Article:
Gift Guide

Swords: An Artist's Devotion

( 2 )


Be smitten by the sword! An extraordinary young artist brings the history of this noble weapon — and its skillful masters — into stunningly sharp relief.

Brave men and women have taken up the sword since ages of old, and a fascination with this formidable weapon grips dedicated followers to this day. Here is a celebration of swords and swordsmen that spans time and place — from ancient warriors such as Beowulf to medieval knights; from stealthy ninja and samurai to legendary ...

See more details below
Available through our Marketplace sellers.
Other sellers (Hardcover)
  • All (15) from $1.99   
  • New (4) from $76.53   
  • Used (11) from $1.99   
Sort by
Page 1 of 1
Showing 1 – 1 of 4
Note: Marketplace items are not eligible for any coupons and promotions
Seller since 2010

Feedback rating:



New — never opened or used in original packaging.

Like New — packaging may have been opened. A "Like New" item is suitable to give as a gift.

Very Good — may have minor signs of wear on packaging but item works perfectly and has no damage.

Good — item is in good condition but packaging may have signs of shelf wear/aging or torn packaging. All specific defects should be noted in the Comments section associated with each item.

Acceptable — item is in working order but may show signs of wear such as scratches or torn packaging. All specific defects should be noted in the Comments section associated with each item.

Used — An item that has been opened and may show signs of wear. All specific defects should be noted in the Comments section associated with each item.

Refurbished — A used item that has been renewed or updated and verified to be in proper working condition. Not necessarily completed by the original manufacturer.

Hardcover New 0763631485 New Condition *** Right Off the Shelf | Ships within 2 Business Days ~~~ Customer Service Is Our Top Priority! -Thank you for LOOKING: -)

Ships from: Geneva, IL

Usually ships in 1-2 business days

  • Canadian
  • International
  • Standard, 48 States
  • Standard (AK, HI)
  • Express, 48 States
  • Express (AK, HI)
Page 1 of 1
Showing 1 – 1 of 4
Sort by
Note: Kids' Club Eligible. See More Details.
Sending request ...


Be smitten by the sword! An extraordinary young artist brings the history of this noble weapon — and its skillful masters — into stunningly sharp relief.

Brave men and women have taken up the sword since ages of old, and a fascination with this formidable weapon grips dedicated followers to this day. Here is a celebration of swords and swordsmen that spans time and place — from ancient warriors such as Beowulf to medieval knights; from stealthy ninja and samurai to legendary maidens of war. Illustrated with breathtaking intricacy, SWORDS reflects the passion of a true devotee, offering lavish background details on design and use as well as exquisite spreads showcasing specimens in all their shining glory.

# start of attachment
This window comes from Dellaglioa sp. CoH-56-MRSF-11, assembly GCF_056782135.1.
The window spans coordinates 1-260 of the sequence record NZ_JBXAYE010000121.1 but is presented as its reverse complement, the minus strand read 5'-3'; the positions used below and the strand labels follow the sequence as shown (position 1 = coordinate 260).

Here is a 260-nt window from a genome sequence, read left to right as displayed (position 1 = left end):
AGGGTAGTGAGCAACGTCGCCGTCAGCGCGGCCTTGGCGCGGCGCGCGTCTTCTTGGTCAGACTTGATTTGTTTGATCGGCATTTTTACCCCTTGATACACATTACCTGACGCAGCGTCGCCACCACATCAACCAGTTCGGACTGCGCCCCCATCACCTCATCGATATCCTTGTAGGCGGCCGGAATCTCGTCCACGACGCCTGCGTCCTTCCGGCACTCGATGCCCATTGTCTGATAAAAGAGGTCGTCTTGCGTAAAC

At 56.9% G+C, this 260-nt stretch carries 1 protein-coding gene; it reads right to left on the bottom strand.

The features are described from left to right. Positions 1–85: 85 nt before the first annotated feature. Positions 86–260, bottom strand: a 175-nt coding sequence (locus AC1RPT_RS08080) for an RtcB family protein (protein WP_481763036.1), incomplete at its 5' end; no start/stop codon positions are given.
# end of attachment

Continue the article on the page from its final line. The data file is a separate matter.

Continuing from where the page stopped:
Read More Show Less

Editorial Reviews

Children's Literature - Jean Boreen
It might be difficult to think of swords as beautiful but, as presented in this gorgeous picture book, they are. Offered in 14 chapters that focus on the kind of warrior who would use the different types of swords, each chapter provides a short definition of who each type of warrior was and where each would have lived. For example, in chapter 3, we learn about the "War Maidens," specifically Queen Boudicca of Britain who faced down the Roman legions. The pages that follow in each chapter talk about specifics of the swords and blades pictured as well as other weapons that might have been used by that warrior; amazingly detailed illustrations of the various instruments of war help to show what they would have looked like or how they might have been used. Other chapters in the book include: "Samarai," "Korean Silla Knights," "Warriors (with a special emphasis on Vikings and Berserkers)" and "Landsknechts." The author tells us that the book results from his lifelong interest in swords; as the author and illustrator notes, the "book covers a broad expanse of both history and geography, serving as a repository of memory, inspiration, and imagination." This amazing picture book will be a great addition to any library. Reviewer: Jean Boreen, Ph.D.
School Library Journal

Gr 6 Up

This absorbing, large-format collection of sketches, paintings, and historical notes on sword craft is not called an artist's devotion for nothing. Boos's treatment of his subject is reverential and his artwork is outstanding, combining meticulous attention to detail and a designer's sense for layout. The spare text provides just enough information but generally allows the illustrations to speak for themselves. Each chapter covers a different period or place in the history of the sword, including the Iron and Bronze Ages, the Middle Ages in Europe, Japanese samurai and ninjas, the Silla knights of Korea, African sword craft, Islamic designs, and more. Although the author, a former video-game designer, "would have it known that [his] qualifications are modest," he manages to portray an incredible variety of styles, from hilts to blades to the intricate metalwork that makes each sword not just a weapon but also a work of art. It's easy to get caught up in his enthusiasm, and the right reader will spend hours poring over every loving detail. Give this to fans of history, art, or swordplay fantasies.-Rebecca Donnelly, Loma Colorado Public Library, Rio Rancho, NM

Kirkus Reviews